Anderson wrote at length in his July report about the dangers of stretching the definition of terrorist in the Terrorism Act, which includes those who use "threat" to advance an "ideological" cause that might "influence the government," to encompass journalists. "To bring activities such as journalism and blogging within the ambit of 'terrorism,' even if only when they are practiced irresponsibly, encourages the chilling effect that can deter even legitimate enquiry and expression in related fields," he said.

The freedom of expression rights at the heart of Miranda's case—encompassed in Article 10 of the ECHR—touch on everything from newspaper articles to personal emails, and it boils down to this: If the government may be watching you or might punish you for what you say, will that affect how you express yourself?

Omand, who is not afraid to talk about the dampening prospect of "over-surveillance," says the goal of national security is to reduce the risk of threat to the public, but not necessarily to eliminate it, with minimal impact on the day-to-day lives of citizens. "Every time people say, 'We need more powers,' the test is, 'How much before this disrupts normal life?' Our goal is for people to continue to go about their normal lives, freely and with confidence—that means basic liberties and freedoms, transportation, stable markets. If normal life can continue, then we're winning and they're losing. The goal is not to disrupt public life; once we do that, they're winning."

Anderson raises concerns of an Orwellian "chilling effect" on newspapers and publications under a post-Miranda regime, stating that under the U.K.'s statutory definition of terrorism, the act of "publication may be a terrorist action, regardless of whether the material published was stolen, or classified," and "the consequences of publication as a terrorist action stretch well beyond the national security sphere."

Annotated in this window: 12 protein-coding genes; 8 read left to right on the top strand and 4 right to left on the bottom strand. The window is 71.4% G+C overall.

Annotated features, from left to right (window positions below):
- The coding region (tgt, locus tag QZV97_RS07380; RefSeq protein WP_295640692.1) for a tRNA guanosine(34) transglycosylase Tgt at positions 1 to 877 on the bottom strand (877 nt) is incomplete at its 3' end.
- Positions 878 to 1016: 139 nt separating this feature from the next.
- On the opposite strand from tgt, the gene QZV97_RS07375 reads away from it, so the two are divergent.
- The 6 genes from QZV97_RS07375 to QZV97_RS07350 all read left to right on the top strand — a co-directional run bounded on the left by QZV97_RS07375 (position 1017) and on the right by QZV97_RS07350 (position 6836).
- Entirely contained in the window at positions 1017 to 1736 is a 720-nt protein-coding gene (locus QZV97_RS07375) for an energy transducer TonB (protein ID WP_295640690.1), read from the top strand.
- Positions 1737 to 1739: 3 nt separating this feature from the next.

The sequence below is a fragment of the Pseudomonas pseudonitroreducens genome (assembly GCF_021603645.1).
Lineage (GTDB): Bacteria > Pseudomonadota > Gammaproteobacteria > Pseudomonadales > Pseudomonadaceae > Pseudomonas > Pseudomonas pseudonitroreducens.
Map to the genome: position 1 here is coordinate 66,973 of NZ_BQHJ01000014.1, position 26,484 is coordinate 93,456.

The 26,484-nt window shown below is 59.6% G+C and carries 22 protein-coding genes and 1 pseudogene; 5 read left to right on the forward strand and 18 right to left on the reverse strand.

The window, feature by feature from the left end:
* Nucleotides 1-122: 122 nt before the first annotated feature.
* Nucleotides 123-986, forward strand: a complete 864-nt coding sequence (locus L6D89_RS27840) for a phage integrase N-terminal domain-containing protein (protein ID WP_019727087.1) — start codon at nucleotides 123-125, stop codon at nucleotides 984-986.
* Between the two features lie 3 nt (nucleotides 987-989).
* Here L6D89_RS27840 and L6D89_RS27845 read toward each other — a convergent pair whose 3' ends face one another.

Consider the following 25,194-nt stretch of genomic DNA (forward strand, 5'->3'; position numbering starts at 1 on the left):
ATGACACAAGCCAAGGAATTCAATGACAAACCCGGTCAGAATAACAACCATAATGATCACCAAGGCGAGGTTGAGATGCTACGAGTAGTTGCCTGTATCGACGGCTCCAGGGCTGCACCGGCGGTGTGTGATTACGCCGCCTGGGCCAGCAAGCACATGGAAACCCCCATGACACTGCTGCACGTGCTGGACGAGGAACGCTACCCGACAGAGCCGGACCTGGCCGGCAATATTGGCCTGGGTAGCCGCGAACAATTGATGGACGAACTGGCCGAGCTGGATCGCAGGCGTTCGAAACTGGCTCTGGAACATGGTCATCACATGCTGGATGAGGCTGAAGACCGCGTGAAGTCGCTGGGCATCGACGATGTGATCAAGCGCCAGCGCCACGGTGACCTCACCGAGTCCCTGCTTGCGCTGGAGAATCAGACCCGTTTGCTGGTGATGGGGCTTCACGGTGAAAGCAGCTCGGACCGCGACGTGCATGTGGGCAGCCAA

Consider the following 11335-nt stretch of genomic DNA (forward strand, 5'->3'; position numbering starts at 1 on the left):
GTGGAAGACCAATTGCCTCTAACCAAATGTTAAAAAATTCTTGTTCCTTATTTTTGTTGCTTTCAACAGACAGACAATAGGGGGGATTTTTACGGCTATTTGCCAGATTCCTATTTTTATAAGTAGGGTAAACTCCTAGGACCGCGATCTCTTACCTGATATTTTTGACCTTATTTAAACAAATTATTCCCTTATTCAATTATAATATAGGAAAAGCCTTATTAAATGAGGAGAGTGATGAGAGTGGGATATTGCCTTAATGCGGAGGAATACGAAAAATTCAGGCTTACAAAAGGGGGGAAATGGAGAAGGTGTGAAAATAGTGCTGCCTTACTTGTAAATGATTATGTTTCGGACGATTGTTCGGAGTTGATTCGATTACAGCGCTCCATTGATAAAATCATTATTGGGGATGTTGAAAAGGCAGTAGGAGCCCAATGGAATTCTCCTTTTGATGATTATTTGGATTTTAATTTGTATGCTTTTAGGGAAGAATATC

Taken to the fullest extent of current law, Anderson says, a journalism organization could be deemed to be a "terrorist organization," making it "a criminal offense to be employed by it or to fund it." An affiliated person could face up to seven years' imprisonment for simply supporting the publication of articles or circulating them, and 10 to 15 years in prison for possessing documents helpful to the writing of such articles.

"Both the newspaper and its journalists could be designated under asset-freezing legislation, rendering it a criminal offense to make funds, financial services or economic resources available to them without a license, if the Treasury deemed this necessary to protect the public from similar 'terrorist' activities," he says. The movements of journalists or those assisting them could even be restricted by laws—as is already the case for terrorists placed under what have become highly controversial U.K.-imposed quarantines.